How Firefighters are Protected While Battling Flames
The PASS device stands for personal alert safety system which is triggered when firefighters are not moving
WEST FARGO, ND — They put their lives on the line to save others but how do firefighters stay safe on the scene?
There are some features that help protect them while they are battling flames.
Firefighters are heroes in our community, saving lives when danger approaches.
“I’d rather risk my life and do that for somebody else,” said Levi Nesvold, with the West Fargo Fire Department.
Especially when these men and women are out in brutally cold temperatures in North Dakota and Minnesota.
“But knowing that if something happened to me my partners are going to be able to find me and bring me home to my family is definitely some reassurance,” said Nesvold.
The PASS device stands for personal alert safety system which is triggered when firefighters are not moving.
“Ours register after about twenty seconds with the first beep and after thirty seconds it starts going into alarm mode,” Nesvold said.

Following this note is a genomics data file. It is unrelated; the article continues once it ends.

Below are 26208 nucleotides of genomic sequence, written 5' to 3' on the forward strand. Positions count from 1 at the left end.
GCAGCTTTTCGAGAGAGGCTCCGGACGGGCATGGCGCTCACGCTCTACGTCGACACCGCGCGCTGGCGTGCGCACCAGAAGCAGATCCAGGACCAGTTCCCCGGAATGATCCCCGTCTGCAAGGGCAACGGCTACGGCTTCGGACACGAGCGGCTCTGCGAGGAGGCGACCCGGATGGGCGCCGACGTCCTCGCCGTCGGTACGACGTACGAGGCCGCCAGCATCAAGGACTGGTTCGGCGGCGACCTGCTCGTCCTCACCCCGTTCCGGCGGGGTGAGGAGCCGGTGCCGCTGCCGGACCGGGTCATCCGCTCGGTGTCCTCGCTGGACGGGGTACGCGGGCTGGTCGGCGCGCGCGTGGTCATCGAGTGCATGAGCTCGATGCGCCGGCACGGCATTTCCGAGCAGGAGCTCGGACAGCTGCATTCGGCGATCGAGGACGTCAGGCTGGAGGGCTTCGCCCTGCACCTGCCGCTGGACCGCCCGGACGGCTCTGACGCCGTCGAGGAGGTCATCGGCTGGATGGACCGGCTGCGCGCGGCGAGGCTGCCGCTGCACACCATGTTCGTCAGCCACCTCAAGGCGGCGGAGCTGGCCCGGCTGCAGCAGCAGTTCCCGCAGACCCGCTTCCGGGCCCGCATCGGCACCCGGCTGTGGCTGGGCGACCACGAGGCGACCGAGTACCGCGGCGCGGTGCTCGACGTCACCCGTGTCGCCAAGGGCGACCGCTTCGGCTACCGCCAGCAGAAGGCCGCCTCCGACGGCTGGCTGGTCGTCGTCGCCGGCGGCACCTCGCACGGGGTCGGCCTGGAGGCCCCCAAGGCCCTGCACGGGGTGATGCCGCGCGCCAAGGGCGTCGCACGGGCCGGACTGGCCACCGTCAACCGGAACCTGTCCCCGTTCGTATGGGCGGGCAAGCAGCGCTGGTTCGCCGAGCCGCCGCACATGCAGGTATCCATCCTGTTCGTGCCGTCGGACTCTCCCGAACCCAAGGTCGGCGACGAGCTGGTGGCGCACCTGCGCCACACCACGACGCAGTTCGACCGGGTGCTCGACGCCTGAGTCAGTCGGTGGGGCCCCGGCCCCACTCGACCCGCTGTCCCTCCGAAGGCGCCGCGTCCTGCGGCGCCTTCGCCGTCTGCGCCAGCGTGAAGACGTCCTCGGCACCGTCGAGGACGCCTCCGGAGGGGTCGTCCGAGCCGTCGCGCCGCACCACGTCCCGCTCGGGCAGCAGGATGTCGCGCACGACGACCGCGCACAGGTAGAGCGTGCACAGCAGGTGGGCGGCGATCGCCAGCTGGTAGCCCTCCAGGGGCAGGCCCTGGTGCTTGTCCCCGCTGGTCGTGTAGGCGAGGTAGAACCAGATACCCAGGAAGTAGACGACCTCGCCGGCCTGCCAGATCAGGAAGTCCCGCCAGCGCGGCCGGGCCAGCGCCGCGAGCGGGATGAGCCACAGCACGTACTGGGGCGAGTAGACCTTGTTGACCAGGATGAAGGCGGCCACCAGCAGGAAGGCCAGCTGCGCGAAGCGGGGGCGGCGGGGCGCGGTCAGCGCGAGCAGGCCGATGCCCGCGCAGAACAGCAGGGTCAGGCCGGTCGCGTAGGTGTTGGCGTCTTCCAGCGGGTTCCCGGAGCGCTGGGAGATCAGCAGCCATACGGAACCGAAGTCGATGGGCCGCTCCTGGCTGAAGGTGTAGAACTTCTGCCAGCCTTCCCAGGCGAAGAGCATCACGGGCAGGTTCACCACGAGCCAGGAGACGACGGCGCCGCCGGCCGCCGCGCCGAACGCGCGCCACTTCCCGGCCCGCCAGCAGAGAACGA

It seems like a routine song and dance.
“When we’re standing there and we’re all pretty good dancers as it is,” said Joe Johnson, with the West Fargo Fire Department.
But it’s more than just a wiggle.
“We keep moving so our passes won’t go off,” Higbsib saud,
And in these frigid temperatures, it’s also a reminder to keep moving so their bodies don’t freeze up.
The firefighters are also given tags with their names on them.
One stays in the truck, one goes on a cone outside of the scene.
“They can say I’ve got Levi, Joe, etc. etc. in the building we need to go get them now,” Nesvold said.
Firefighters are doing everything they can to save the lives of others.
“We’ll try every mean we can. If they’re trapped in a room we’re coming through a ladder, we’re coming up the stairs, we’re coming in from this side, we’re cutting holes in the wall whatever needs to get done,” Nesvold said.
But these helpful tools are preventing their lives from being taken.
The West Fargo Fire Department has a philosophy.
“Every day we say that. Everybody’s going home tonight we don’t want any fatalities we don’t want anybody to get hurt,” Nesvold said.
The firefighters say fires are continuously changing and with these advancements in technology, it can help them save more lives.